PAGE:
If there is one group of birds that serious birders have the most difficult time with, it’s shorebirds. Or gulls. Or flycatchers. Maybe I’ll do a post on the latter two groups some time, but those would require much better photos and video than I currently have, so I’ll stick with what I’m good at. With that, here’s a short shorebird primer, just in time for migration!
For a landlocked province, Alberta’s got a whole lot of shorebirds, and since this blog covers all of Canada, I will likely miss out on some of the east coast birds, as I’ve never had the luck to bird further east than the Alberta border, but I have seen just about all of the local variety, and many out on the West Coast, in Vancouver and on Vancouver Island.
Shorebirds are members of the Order Charadriformes, and are grouped more by behaviour than by genetics below that level. The “waders”, for our readers across the pond, are specifically defined by their behaviour, and are composed of the Suborders Scolopacii (the snipes, sandpipers, phalaropes, and allies), Thinocorii (the painted snipe, jacanas, seedsnipe, and Plains Wanderer), Charadrii (ibisbill, avocets and stilts, oystercatchers, plovers and lapwings), and Chionidi (thick-knees, sheathbills, and Magellanic Plover). For the purposes of this post, I’ll restrict myself to those regularly found in Canada, the Scolopacii and Charadrii. They are most commonly found in shallow water, picking off arthropods or other invertebrates from the water, from the mud below the surface, or off of the sand and rocks of the beach. While some might expect that shorebirds, simply by their name, are uncommon away from the coasts, those of us inland have plenty of exposure to a wide variety of shorebirds.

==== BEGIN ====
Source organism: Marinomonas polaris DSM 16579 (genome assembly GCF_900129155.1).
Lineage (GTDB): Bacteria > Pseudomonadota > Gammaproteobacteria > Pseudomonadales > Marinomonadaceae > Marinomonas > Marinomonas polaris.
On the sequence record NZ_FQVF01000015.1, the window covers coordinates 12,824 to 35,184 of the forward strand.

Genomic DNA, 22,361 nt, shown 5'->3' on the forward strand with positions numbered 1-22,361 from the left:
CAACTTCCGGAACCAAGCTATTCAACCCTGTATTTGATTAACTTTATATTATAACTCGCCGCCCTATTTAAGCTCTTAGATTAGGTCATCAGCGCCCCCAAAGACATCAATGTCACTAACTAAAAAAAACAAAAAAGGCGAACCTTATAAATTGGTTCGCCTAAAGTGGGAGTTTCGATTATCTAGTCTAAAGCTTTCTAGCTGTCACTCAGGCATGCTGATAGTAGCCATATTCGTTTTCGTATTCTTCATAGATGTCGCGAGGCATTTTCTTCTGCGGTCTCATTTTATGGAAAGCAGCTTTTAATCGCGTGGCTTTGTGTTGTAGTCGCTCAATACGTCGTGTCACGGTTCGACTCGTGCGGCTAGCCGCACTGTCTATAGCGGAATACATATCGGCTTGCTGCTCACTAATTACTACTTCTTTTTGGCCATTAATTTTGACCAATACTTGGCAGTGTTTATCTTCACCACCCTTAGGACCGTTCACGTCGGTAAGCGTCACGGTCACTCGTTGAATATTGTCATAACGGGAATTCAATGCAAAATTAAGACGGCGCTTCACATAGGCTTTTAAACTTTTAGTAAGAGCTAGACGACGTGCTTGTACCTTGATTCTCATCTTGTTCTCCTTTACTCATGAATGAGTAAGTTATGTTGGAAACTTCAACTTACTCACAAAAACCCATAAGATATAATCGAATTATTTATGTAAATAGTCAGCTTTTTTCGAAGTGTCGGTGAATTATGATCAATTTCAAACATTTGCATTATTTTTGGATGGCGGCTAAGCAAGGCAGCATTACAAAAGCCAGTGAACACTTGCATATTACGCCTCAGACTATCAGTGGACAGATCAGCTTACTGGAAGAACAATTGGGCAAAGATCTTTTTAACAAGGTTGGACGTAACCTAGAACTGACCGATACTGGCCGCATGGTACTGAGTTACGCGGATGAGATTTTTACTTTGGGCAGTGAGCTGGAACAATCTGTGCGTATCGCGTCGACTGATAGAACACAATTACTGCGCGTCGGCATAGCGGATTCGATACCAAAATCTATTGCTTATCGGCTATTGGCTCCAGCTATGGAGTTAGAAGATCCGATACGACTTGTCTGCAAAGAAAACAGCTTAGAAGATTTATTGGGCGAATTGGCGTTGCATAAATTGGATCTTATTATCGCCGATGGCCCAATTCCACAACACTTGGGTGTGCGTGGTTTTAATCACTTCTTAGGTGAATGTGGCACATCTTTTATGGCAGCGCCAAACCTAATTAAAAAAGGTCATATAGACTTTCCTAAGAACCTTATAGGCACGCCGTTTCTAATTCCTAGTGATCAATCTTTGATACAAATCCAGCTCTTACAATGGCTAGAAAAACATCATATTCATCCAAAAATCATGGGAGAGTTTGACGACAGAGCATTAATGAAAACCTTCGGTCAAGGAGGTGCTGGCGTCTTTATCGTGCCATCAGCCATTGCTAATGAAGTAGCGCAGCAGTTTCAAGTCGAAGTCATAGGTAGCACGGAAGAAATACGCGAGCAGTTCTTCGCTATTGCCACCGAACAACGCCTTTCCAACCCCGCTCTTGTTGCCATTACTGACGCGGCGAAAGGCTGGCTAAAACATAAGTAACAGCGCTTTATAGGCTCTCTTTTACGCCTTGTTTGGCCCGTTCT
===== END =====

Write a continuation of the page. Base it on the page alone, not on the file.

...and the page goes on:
When I first considered this topic, I thought for sure I’d be able to wrap it all up into a single post. Boy was I wrong. I didn’t consider all the necessary intricacies I’d have to research, identify, and point out within the sandpipers, and so they’ll be covered in next month’s installment. This month, I’ll start with the Charadrii; mainly since they’re generally a lot easier to distinguish from each other. In Canada, this group is made up of 11 endemic species, and 4 recorded vagrants.
In Canada, the two representatives of the Recurvirostridae family are the American Avocet and the Black-necked Stilt.
The American Avocet is one of the birds that, arguably, spurred my interest in birding. With their weird, recurved bill, bright red, white and black coloration (let’s not forget those bright blue legs), and unique behaviour, I find them fascinating to watch all season long.
The Black-necked Stilt is a relatively new addition to the shorebird assemblage here in Canada. In fact, the history of Black-necked Stilts in Canada coincides roughly with the era I was born, so really, they must have been coming up here just so that I could see them. The first reports were in the early 1980s, in Alberta and Ontario, and since then they’ve spread as far north as Edmonton and Lloydminster, and are regular visitors to parts of all of the provinces, with the exception of Quebec, Newfoundland, Prince Edward Island, and New Brunswick.
Family Haematopodidae, the oystercatchers, are represented in Canada by the endemic Black Oystercatcher, and by the incredibly uncommon vagrant Eurasian Oystercatcher.
The Black Oystercatcher is a bird that is found on the Pacific Coast of Canada, and is definitely a bird I would love to spend more time photographing. While they’re incredibly distinctive by their behaviour, their overall black coloring and that bright red bill make for absolutely beautiful contrast.